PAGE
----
© Sam Oberter

James Corner Field Operations Transform Former Parking Lot into Contemporary Park West End Square

Dallas, TX, United States

Architizer Editors Architizer Editors

 

West End Square transforms a former parking lot into a contemporary park, set within the historic district in Dallas. The project’s brief called for a community-oriented park that incorporates smart technologies in direct response to the district’s recent rebranding as an innovation district. At the same time, the design vocabulary of the park had to respond to and integrate with the district’s historic character and distinct material palette.
The result is a flexible park with varied programming that physically blends in with its historic context while discretely incorporating smart technologies that optimize maintenance, promote sustainability, and enhance the visitor experience.

Architizer chatted with Isabel Castilla, Principal at James Corner Field Operations, to learn more about this project.

Architizer: What inspired the initial concept for your design?

Isabel Castilla: The concept behind West End Square’s design is concentrated around maximizing its small 0.75-acre footprint by creating two distinct environments. The park’s edges seamlessly extend from the neighborhood’s sidewalks into the park. A variety of actively programmed spaces, including the Porch with swings, the Game Room, the Outdoor Workroom, and an exhibition space called the Innovation Arcade, are all housed underneath a U-shaped trellis. The trellis creates a social and active threshold that complements the site’s urban context. The park’s interior, in contrast, is a lush garden. The organically shaped planting beds are sculpted and planted with a palette inspired by the Texas Blackland Prairies. Seating nooks are carved into the planting beds and provide a variety of social seating arrangements. Combined with a cooling water feature, the garden provides an intimate space for respite.

© Sam Oberter

© Sam Oberter

© David Woo

© David Woo

This project won in the 10th Annual A+Awards! What do you believe are the standout components that made your project win?

The Frame is the jewel of the project. Its detailing is inspired by the architecture of loading dock canopies that characterize the district, yet it is simple, elegant, and contemporary. The Frame serves multiple purposes, as it provides shade for the social spaces situated beneath, supports cooling fans and playful swings, and serves as a structural armature for the park’s systems, including its primary lighting, electrical outlets, and Wi-Fi antennas. As a result of its multi-functional design and careful technology integration the Frame is the only vertically oriented built element within the park. This, in turn, maximizes the presence of the garden’s rich collection of trees.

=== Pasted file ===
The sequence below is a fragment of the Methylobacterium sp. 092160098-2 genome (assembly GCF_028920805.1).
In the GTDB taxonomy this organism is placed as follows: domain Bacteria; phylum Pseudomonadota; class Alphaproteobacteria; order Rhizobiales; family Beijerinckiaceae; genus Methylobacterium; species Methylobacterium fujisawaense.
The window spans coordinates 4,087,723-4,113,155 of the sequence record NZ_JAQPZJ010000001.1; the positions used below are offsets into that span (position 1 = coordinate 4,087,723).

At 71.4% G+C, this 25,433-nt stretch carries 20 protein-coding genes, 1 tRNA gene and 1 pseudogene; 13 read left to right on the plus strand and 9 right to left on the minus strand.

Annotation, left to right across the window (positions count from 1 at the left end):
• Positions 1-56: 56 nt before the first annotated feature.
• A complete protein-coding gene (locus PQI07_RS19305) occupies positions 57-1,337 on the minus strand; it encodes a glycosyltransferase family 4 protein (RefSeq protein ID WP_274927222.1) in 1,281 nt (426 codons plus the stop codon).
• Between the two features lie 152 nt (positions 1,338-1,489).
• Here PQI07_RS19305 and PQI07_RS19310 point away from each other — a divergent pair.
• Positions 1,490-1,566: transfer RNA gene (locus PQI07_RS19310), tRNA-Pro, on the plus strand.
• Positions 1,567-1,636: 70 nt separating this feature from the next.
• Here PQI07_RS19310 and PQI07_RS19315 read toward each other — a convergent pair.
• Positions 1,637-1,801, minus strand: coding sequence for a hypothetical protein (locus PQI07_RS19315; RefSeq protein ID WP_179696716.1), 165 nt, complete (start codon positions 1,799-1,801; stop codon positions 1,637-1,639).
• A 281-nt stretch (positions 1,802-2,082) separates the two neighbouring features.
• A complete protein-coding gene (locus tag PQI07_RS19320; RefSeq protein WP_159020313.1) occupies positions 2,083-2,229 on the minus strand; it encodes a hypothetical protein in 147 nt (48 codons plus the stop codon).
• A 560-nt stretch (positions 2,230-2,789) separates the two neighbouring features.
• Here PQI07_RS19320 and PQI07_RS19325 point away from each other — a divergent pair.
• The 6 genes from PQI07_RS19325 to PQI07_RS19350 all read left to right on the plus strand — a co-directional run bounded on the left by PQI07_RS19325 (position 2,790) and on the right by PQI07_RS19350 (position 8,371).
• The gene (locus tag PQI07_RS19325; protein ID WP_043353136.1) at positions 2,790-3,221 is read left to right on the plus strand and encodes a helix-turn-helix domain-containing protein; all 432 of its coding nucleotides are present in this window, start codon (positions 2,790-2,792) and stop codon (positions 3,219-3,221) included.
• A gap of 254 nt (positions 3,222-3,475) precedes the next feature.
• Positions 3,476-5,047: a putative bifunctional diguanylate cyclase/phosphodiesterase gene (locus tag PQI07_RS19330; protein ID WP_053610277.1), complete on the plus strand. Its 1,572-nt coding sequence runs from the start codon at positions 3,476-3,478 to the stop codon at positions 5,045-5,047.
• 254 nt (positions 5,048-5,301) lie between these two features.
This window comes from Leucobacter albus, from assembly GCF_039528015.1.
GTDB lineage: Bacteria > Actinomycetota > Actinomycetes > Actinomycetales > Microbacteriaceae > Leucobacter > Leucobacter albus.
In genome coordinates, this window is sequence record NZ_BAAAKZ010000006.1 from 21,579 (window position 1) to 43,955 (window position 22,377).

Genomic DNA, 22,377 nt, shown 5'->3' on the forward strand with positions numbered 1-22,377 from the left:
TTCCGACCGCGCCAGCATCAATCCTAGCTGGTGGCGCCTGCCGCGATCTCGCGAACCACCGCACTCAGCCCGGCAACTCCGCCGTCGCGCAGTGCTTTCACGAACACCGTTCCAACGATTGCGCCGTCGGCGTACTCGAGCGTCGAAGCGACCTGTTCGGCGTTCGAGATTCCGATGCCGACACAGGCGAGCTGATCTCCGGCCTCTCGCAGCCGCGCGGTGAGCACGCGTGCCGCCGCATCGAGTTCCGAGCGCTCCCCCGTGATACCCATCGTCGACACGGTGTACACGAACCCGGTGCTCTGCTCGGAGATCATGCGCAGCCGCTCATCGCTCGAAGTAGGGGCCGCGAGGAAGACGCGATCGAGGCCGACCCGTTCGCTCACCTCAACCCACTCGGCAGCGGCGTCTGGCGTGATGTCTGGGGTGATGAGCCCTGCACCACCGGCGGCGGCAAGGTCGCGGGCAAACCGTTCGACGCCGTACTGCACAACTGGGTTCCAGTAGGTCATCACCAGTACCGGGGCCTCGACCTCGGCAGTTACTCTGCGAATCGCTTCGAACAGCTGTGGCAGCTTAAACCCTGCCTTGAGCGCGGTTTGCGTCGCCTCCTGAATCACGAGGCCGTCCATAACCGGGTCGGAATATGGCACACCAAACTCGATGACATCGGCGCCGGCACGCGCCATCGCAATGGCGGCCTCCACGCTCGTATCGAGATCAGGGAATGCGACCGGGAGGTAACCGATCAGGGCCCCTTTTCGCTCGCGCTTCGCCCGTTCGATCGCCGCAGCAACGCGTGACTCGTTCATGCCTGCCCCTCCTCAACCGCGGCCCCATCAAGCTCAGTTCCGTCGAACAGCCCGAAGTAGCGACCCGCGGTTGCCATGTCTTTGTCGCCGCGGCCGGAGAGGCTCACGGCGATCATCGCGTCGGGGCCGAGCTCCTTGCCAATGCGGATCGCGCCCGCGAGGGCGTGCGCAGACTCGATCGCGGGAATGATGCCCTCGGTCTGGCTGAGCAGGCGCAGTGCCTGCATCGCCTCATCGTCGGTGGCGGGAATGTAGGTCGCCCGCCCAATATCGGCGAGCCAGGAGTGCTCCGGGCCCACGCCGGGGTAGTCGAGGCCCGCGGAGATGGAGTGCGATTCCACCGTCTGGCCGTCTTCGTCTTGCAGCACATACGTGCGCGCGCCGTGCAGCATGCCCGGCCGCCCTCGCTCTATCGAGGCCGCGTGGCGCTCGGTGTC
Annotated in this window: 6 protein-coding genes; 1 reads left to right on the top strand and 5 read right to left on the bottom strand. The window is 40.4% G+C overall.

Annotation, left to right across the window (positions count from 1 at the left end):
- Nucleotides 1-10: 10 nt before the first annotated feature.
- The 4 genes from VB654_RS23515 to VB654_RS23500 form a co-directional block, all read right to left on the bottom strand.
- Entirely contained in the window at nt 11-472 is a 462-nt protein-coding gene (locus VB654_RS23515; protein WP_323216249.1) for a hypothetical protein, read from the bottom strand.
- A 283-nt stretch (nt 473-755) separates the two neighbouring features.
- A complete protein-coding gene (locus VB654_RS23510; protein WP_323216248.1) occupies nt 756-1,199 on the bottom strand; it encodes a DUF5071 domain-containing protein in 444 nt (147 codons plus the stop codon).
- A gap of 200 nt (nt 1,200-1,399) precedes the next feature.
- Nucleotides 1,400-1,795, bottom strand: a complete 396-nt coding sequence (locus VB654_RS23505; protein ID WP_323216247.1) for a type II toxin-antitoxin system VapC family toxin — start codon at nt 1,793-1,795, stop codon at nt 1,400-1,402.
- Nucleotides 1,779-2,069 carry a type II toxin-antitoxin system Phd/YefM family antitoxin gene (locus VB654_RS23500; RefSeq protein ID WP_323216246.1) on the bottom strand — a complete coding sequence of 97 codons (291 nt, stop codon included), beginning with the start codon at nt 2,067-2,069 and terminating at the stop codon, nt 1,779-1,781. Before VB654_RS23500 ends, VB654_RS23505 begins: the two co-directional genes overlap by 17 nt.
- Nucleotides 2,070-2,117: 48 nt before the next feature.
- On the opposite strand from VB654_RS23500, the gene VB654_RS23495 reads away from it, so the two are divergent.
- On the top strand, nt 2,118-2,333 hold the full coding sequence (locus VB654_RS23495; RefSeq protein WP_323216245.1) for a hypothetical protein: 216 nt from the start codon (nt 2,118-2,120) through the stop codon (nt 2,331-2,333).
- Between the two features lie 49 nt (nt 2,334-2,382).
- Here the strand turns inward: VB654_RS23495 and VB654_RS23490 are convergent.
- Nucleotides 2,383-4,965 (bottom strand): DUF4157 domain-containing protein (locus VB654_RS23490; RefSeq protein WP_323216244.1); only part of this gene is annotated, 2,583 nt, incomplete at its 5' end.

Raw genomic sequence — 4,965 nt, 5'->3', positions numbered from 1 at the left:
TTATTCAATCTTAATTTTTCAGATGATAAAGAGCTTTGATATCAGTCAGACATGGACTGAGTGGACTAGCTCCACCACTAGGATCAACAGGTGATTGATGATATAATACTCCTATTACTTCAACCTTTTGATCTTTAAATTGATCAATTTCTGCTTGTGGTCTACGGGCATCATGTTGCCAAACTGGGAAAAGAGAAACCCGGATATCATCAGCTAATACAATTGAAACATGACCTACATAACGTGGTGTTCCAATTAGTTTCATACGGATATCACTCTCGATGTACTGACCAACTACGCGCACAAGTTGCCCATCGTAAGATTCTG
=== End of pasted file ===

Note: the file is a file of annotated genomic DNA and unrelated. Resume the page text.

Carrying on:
© Sam Oberter

© Sam Oberter

© Sam Oberter

© Sam Oberter

What was the greatest design challenge you faced during the project, and how did you navigate it?

The greatest design challenge was to narrow down the many types of technologies we might incorporate into this project, taking into consideration its modest budget, maintenance capacity, and overall impact. After extensive consideration with our clients—the nonprofit organization Parks for Downtown Dallas and the City of Dallas Park and Recreation Department, in addition to other close stakeholders that include the Dallas Innovation Alliance and Downtown Dallas Inc.—we selected a combination of technologies to address key project goals. These include smart technologies that facilitate maintenance and operations while reducing energy and water consumption, ie. smart lighting and irrigation systems, weather sensors that automatically adjust fan and water feature modes that contribute to climatic comfort, as well as elements that support the park’s various uses.

© David Woo

© David Woo

© Sam Oberter

© Sam Oberter

How did the context of your project — environmental, social or cultural — influence your design?